And fractional-share operations have the highest safety rate in recent years, with no fatal accidents from 2007 through the first half of 2010, according to BJT.
However, accidents not involving a fatality do occur among aircraft, and Breiling statistics showed 17 incidents occurred in the first six months of 2010 compared with 11 in the same period in 2009 in the corporate/executive jet segment, BJT reports. For all of 2009, that segment saw 17 incidents, while corporate/executive turboprop operations’ incident rate was four in the first half of 2010 compared with one in the first half of 2009.
A history of safety improvements
Before Congress established the Federal Aviation Agency (FAA) in 1958 (changed to the Federal Aviation Administration in 1967) and began implementing regulations to make flying safer, aircraft incidents and fatalities were fairly common, according to a 2009 BJT article. One former FAA inspector was quoted as saying 3,214 people — about eight people a day — died in aviation-related incidents in 1972; by 2008, that number had dropped to 876.
FAA regulations, as well as steps the aviation industry has recently taken to mitigate the risk of flying, have helped to make flying safer, BJT reports. Under the new Safety Management System (SMS), the operator of an aircraft establishes a formal process to evaluate, minimize and prevent risk exposure, essentially creating a feedback loop to prevent small risk-taking actions from turning into incidents and accidents. Many airlines, flight departments, charter and fractional-share operations have already adopted SMS programs. The FAA is planning to make SMS mandatory in the United States, and it is already required in many other countries, according to BJT.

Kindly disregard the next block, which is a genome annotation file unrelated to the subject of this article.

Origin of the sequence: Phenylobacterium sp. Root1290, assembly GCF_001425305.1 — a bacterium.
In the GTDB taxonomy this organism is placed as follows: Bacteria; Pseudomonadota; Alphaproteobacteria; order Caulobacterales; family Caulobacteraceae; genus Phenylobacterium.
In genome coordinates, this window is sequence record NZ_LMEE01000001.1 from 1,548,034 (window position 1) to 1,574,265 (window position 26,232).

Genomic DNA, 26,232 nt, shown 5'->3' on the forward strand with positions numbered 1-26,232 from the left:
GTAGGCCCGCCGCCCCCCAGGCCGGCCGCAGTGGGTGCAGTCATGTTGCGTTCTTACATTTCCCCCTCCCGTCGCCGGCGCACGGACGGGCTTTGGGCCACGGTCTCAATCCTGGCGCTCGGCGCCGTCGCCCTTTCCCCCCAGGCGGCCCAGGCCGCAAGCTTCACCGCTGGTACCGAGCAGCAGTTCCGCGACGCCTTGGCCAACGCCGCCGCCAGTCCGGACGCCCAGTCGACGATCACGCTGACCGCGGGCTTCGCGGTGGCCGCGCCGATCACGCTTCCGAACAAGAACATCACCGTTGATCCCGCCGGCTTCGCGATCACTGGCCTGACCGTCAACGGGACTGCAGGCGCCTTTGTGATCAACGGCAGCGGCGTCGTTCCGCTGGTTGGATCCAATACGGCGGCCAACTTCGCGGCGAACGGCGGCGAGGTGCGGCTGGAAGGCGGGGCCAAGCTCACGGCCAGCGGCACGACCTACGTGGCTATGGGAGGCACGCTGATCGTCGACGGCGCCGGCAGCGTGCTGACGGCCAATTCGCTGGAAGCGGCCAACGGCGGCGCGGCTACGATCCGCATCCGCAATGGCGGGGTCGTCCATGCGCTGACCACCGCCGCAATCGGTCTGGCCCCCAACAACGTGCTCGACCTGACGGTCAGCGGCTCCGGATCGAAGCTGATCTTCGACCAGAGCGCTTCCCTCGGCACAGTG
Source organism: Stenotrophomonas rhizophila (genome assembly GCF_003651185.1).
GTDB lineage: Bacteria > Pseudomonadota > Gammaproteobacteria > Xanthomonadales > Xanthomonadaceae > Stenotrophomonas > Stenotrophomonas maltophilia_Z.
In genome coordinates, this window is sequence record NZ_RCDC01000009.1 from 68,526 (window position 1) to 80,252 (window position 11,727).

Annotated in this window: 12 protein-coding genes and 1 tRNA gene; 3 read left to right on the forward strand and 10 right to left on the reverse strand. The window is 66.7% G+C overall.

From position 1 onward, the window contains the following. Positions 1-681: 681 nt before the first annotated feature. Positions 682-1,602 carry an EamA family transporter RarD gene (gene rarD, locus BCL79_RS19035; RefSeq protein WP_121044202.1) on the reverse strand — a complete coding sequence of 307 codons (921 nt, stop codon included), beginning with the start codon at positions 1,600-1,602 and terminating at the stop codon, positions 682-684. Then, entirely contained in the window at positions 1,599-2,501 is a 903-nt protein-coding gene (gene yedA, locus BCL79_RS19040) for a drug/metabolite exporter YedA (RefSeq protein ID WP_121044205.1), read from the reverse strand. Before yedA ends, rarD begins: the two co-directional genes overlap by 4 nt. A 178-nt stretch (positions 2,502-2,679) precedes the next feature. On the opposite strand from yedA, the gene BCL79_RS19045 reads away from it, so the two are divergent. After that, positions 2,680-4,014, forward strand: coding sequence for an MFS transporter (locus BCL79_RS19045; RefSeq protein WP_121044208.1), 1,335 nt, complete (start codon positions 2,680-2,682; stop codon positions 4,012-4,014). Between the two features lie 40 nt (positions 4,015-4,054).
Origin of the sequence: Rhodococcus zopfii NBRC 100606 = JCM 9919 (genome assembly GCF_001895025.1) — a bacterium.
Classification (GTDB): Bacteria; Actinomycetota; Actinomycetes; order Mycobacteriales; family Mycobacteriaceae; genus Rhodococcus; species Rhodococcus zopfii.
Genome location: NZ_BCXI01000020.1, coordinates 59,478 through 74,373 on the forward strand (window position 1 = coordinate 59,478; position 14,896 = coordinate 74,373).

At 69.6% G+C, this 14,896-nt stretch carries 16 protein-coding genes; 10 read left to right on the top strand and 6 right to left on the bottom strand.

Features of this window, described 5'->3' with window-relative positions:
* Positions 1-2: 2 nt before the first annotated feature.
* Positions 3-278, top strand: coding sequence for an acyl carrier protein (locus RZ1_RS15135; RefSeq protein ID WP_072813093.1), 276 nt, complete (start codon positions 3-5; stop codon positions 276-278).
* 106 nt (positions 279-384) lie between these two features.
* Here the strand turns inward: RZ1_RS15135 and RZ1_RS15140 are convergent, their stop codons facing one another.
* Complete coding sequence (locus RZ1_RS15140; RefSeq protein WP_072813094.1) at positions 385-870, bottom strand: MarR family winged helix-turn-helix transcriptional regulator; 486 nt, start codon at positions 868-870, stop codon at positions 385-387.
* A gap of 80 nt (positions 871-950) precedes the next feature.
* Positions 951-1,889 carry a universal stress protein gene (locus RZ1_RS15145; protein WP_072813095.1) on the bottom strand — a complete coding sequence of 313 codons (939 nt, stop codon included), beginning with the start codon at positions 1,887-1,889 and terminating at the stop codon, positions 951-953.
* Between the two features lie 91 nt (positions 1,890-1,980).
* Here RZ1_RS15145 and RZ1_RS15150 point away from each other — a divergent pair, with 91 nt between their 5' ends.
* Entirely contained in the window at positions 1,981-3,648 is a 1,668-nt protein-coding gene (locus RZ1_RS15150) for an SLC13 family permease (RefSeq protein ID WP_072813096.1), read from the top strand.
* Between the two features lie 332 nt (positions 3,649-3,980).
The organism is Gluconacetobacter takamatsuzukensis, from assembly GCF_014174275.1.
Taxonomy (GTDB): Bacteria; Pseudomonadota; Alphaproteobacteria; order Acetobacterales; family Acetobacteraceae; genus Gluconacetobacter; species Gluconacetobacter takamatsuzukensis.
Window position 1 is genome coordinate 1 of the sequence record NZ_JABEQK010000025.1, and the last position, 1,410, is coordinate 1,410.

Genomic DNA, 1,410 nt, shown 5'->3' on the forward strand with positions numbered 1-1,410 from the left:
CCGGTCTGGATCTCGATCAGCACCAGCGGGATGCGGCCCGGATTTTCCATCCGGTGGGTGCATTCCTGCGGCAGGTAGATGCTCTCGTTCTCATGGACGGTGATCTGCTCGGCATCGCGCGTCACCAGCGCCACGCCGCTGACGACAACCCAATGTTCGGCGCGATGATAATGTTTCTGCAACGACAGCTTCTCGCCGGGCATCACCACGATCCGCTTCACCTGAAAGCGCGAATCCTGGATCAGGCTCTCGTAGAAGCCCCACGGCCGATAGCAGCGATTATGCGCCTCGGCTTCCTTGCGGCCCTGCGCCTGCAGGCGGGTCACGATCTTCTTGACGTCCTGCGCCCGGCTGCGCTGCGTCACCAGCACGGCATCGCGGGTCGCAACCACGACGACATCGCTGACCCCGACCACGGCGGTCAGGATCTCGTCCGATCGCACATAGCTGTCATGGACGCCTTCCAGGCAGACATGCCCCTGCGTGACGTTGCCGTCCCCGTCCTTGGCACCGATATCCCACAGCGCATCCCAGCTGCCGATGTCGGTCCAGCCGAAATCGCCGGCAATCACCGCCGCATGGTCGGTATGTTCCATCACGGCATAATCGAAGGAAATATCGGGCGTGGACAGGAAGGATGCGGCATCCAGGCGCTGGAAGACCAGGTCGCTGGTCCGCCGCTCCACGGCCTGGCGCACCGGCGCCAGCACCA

Business jet owners and operators can also help to ensure safety for themselves and their passengers and minimize their exposure to risk with two simple moves: Clearly communicate that safety is the first priority by telling their flight crews that they’d rather arrive late than take undue risks; and implement an SMS in your flight department or fly with charter operators that have implemented one.
Flying always raises questions about air quality. And as flu season reaches its height, many people start thinking more about the quality of the air they breathe and the spread of infection.
What are the concerns of cabin air? In addition to the airborne bacteria and viruses floating around, chemicals such as de-icing compounds, engine fumes, and pesticides can enter through the ventilation system.
As if pollutants and pathogens weren’t enough, another concern is pressurization and its effect on the body. In most planes, the pressure is similar to that of 6,000 to 8,000 feet above sea level. The resulting low availability of oxygen can cause drowsiness and fatigue, and can be even more dangerous to travelers with cardio or pulmonary ailments. Dry cabin air that is a product of fresh and recirculated air can also cause dehydration.
But all of these potential drawbacks don’t mean you should steer clear of the skies! There is a new technology available that will allow aircraft passengers to breathe a sigh of relief: AIRMANAGER, from BAE Systems and Quest International, is a cutting-edge system that can kill 99.999% of airborne bio-hazards, such as SARS and the flu, in a single pass. This system destroys chemical contaminants and pollutants in cabin air. In addition, the AIRMANAGER system can potentially offer fuel cost savings by providing improved cabin air recirculation. And as a bonus, the system removes unpleasant odors.